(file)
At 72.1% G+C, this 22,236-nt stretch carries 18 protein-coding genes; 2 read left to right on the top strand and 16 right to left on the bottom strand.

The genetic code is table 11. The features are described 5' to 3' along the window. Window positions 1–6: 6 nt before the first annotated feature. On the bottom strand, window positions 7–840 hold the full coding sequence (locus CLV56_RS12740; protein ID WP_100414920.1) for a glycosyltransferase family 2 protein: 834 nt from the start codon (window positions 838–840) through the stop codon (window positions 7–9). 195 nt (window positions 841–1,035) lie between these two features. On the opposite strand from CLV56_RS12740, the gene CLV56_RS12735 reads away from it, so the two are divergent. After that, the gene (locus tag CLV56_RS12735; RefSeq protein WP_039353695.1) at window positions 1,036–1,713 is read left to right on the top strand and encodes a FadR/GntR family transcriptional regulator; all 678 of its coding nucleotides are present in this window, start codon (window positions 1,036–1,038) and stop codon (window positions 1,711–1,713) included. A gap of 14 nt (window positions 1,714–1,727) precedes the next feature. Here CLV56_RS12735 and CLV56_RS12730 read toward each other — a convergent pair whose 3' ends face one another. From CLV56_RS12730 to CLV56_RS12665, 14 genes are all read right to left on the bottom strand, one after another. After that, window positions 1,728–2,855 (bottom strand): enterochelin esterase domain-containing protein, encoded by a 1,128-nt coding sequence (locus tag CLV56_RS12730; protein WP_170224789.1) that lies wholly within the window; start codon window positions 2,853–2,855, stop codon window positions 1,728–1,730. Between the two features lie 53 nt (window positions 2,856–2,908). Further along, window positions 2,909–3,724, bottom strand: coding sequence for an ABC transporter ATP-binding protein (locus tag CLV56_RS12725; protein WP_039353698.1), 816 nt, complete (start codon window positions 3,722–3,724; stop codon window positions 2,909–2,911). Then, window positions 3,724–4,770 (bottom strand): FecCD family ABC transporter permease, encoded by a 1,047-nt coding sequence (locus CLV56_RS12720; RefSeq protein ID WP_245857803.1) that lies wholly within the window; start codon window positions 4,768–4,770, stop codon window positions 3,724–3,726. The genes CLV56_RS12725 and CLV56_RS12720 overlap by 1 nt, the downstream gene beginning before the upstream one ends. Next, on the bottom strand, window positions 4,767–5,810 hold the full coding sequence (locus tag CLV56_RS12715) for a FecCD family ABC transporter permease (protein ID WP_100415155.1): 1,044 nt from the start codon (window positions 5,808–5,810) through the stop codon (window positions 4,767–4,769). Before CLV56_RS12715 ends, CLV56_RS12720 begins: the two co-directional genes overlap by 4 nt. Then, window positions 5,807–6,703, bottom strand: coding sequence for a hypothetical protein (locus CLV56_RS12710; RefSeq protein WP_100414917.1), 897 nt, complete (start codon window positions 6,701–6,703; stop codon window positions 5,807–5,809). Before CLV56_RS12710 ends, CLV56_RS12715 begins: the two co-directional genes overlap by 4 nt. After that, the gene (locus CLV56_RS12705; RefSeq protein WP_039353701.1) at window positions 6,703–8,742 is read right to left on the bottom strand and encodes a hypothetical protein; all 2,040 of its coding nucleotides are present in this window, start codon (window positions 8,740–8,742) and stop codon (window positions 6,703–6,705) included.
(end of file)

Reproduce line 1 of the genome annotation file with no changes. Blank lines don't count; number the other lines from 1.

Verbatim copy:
At 72.1% G+C, this 22,236-nt stretch carries 18 protein-coding genes; 2 read left to right on the top strand and 16 right to left on the bottom strand.